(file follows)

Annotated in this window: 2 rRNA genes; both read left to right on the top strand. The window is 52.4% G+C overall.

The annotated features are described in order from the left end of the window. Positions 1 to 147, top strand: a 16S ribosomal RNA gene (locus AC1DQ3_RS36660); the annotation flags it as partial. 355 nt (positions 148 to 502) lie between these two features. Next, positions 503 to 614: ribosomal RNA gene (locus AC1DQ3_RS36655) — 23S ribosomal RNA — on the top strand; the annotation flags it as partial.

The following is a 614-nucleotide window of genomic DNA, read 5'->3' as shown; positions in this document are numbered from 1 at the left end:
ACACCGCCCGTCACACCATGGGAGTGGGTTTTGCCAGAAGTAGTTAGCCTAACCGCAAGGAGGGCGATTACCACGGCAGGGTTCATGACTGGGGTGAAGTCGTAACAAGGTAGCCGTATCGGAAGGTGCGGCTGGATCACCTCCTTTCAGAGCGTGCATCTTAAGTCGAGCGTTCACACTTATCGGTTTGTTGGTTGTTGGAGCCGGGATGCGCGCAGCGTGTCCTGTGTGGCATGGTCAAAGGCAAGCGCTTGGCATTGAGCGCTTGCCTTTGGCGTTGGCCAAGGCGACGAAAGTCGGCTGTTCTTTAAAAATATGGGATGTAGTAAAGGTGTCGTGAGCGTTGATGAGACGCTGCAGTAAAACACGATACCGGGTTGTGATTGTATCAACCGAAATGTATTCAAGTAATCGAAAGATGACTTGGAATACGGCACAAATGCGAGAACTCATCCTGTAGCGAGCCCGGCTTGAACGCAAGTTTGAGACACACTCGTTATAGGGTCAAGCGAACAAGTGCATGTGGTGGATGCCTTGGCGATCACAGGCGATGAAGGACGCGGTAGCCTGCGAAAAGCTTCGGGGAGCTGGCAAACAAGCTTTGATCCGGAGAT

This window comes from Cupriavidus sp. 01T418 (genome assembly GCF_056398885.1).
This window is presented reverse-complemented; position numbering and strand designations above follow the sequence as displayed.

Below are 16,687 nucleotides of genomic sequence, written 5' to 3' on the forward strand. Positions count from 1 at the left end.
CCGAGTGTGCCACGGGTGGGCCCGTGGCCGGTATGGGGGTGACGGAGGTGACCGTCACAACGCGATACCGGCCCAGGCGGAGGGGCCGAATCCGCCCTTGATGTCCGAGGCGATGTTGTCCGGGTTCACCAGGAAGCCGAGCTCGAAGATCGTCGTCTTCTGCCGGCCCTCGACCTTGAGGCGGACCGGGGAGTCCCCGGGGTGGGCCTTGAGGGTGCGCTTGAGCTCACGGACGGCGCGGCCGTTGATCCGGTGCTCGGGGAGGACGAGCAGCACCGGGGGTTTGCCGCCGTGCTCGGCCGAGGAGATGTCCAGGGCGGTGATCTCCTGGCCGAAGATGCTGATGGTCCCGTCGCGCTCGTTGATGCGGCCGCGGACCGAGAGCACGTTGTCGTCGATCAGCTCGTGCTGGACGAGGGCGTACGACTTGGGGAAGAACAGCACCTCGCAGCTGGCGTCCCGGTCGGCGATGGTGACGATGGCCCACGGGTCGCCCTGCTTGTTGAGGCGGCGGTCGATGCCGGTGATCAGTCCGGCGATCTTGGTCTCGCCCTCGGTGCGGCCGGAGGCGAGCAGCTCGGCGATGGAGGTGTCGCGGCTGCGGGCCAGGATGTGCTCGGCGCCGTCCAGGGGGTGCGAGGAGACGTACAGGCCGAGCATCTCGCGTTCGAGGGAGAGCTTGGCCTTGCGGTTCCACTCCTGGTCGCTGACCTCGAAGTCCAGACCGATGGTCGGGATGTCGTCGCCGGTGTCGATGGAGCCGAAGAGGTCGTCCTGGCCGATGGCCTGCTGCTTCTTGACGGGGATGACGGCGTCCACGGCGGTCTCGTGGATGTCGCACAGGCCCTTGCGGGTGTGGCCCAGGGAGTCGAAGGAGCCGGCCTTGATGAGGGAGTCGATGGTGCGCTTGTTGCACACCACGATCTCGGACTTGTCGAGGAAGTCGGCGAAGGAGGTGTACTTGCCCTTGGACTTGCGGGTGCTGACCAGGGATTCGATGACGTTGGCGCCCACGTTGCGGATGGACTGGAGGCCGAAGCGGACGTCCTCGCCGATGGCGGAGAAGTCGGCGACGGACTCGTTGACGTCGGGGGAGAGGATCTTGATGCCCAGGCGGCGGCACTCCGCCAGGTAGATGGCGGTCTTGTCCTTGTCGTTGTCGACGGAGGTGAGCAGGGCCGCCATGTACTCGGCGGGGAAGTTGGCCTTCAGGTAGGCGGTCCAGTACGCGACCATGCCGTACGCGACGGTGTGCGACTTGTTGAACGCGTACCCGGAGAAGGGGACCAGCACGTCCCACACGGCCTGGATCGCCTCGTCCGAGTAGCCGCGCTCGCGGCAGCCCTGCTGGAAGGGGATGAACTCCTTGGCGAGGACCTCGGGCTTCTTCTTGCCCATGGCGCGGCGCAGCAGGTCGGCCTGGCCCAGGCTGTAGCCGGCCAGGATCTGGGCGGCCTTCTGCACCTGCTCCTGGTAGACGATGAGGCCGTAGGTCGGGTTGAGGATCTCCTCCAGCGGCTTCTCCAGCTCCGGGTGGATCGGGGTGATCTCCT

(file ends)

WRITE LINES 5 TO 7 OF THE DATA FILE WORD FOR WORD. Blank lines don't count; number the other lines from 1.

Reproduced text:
This window comes from Cupriavidus sp. 01T418 (genome assembly GCF_056398885.1).
This window is presented reverse-complemented; position numbering and strand designations above follow the sequence as displayed.

Below are 16,687 nucleotides of genomic sequence, written 5' to 3' on the forward strand. Positions count from 1 at the left end.